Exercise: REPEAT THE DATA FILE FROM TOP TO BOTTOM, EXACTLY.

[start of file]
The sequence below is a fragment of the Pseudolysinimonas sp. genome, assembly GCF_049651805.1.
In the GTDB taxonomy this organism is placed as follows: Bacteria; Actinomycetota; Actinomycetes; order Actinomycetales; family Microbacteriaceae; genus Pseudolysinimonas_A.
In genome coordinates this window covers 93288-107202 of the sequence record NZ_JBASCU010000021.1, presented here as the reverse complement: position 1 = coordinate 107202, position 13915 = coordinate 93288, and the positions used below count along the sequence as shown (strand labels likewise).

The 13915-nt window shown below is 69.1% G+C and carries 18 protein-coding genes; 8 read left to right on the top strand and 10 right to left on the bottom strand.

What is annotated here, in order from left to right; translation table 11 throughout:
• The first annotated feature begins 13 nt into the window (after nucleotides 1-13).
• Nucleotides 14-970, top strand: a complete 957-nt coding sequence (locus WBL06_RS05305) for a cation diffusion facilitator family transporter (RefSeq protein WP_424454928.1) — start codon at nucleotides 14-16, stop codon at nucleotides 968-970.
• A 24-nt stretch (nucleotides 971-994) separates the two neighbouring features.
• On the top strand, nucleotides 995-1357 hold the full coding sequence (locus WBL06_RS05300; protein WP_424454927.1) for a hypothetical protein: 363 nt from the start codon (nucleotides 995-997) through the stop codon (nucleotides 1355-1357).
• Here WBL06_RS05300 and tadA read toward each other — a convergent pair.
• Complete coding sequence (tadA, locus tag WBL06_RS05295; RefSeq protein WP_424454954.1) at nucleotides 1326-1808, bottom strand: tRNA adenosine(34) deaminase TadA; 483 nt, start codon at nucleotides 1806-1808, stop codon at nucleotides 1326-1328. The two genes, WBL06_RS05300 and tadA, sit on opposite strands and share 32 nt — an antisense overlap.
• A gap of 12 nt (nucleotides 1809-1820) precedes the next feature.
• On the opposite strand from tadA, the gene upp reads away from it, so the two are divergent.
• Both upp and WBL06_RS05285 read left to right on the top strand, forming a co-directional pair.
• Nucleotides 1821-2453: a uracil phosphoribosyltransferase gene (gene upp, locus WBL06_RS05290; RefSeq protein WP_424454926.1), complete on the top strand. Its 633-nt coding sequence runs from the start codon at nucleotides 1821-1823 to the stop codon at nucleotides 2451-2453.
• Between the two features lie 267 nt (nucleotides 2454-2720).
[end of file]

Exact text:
The sequence below is a fragment of the Pseudolysinimonas sp. genome, assembly GCF_049651805.1.
In the GTDB taxonomy this organism is placed as follows: Bacteria; Actinomycetota; Actinomycetes; order Actinomycetales; family Microbacteriaceae; genus Pseudolysinimonas_A.
In genome coordinates this window covers 93288-107202 of the sequence record NZ_JBASCU010000021.1, presented here as the reverse complement: position 1 = coordinate 107202, position 13915 = coordinate 93288, and the positions used below count along the sequence as shown (strand labels likewise).

The 13915-nt window shown below is 69.1% G+C and carries 18 protein-coding genes; 8 read left to right on the top strand and 10 right to left on the bottom strand.

What is annotated here, in order from left to right; translation table 11 throughout:
• The first annotated feature begins 13 nt into the window (after nucleotides 1-13).
• Nucleotides 14-970, top strand: a complete 957-nt coding sequence (locus WBL06_RS05305) for a cation diffusion facilitator family transporter (RefSeq protein WP_424454928.1) — start codon at nucleotides 14-16, stop codon at nucleotides 968-970.
• A 24-nt stretch (nucleotides 971-994) separates the two neighbouring features.
• On the top strand, nucleotides 995-1357 hold the full coding sequence (locus WBL06_RS05300; protein WP_424454927.1) for a hypothetical protein: 363 nt from the start codon (nucleotides 995-997) through the stop codon (nucleotides 1355-1357).
• Here WBL06_RS05300 and tadA read toward each other — a convergent pair.
• Complete coding sequence (tadA, locus tag WBL06_RS05295; RefSeq protein WP_424454954.1) at nucleotides 1326-1808, bottom strand: tRNA adenosine(34) deaminase TadA; 483 nt, start codon at nucleotides 1806-1808, stop codon at nucleotides 1326-1328. The two genes, WBL06_RS05300 and tadA, sit on opposite strands and share 32 nt — an antisense overlap.
• A gap of 12 nt (nucleotides 1809-1820) precedes the next feature.
• On the opposite strand from tadA, the gene upp reads away from it, so the two are divergent.
• Both upp and WBL06_RS05285 read left to right on the top strand, forming a co-directional pair.
• Nucleotides 1821-2453: a uracil phosphoribosyltransferase gene (gene upp, locus WBL06_RS05290; RefSeq protein WP_424454926.1), complete on the top strand. Its 633-nt coding sequence runs from the start codon at nucleotides 1821-1823 to the stop codon at nucleotides 2451-2453.
• Between the two features lie 267 nt (nucleotides 2454-2720).